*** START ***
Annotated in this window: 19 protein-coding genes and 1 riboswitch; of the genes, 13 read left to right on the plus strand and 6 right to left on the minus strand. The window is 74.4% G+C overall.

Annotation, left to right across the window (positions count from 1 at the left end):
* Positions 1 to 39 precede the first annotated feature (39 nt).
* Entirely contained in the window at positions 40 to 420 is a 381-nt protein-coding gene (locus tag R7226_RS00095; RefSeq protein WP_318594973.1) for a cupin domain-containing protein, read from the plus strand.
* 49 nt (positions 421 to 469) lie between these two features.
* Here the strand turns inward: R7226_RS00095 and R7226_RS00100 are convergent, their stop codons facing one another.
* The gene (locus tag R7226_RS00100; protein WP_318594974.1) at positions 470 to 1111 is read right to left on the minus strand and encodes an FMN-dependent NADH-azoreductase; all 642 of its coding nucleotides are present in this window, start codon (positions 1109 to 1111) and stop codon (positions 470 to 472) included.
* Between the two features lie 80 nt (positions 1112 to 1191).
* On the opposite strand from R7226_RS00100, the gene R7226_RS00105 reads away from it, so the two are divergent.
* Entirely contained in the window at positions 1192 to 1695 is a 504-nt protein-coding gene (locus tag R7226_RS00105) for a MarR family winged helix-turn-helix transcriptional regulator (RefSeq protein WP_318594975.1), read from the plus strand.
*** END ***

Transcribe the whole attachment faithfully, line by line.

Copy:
Annotated in this window: 19 protein-coding genes and 1 riboswitch; of the genes, 13 read left to right on the plus strand and 6 right to left on the minus strand. The window is 74.4% G+C overall.

Annotation, left to right across the window (positions count from 1 at the left end):
* Positions 1 to 39 precede the first annotated feature (39 nt).
* Entirely contained in the window at positions 40 to 420 is a 381-nt protein-coding gene (locus tag R7226_RS00095; RefSeq protein WP_318594973.1) for a cupin domain-containing protein, read from the plus strand.
* 49 nt (positions 421 to 469) lie between these two features.
* Here the strand turns inward: R7226_RS00095 and R7226_RS00100 are convergent, their stop codons facing one another.
* The gene (locus tag R7226_RS00100; protein WP_318594974.1) at positions 470 to 1111 is read right to left on the minus strand and encodes an FMN-dependent NADH-azoreductase; all 642 of its coding nucleotides are present in this window, start codon (positions 1109 to 1111) and stop codon (positions 470 to 472) included.
* Between the two features lie 80 nt (positions 1112 to 1191).
* On the opposite strand from R7226_RS00100, the gene R7226_RS00105 reads away from it, so the two are divergent.
* Entirely contained in the window at positions 1192 to 1695 is a 504-nt protein-coding gene (locus tag R7226_RS00105) for a MarR family winged helix-turn-helix transcriptional regulator (RefSeq protein WP_318594975.1), read from the plus strand.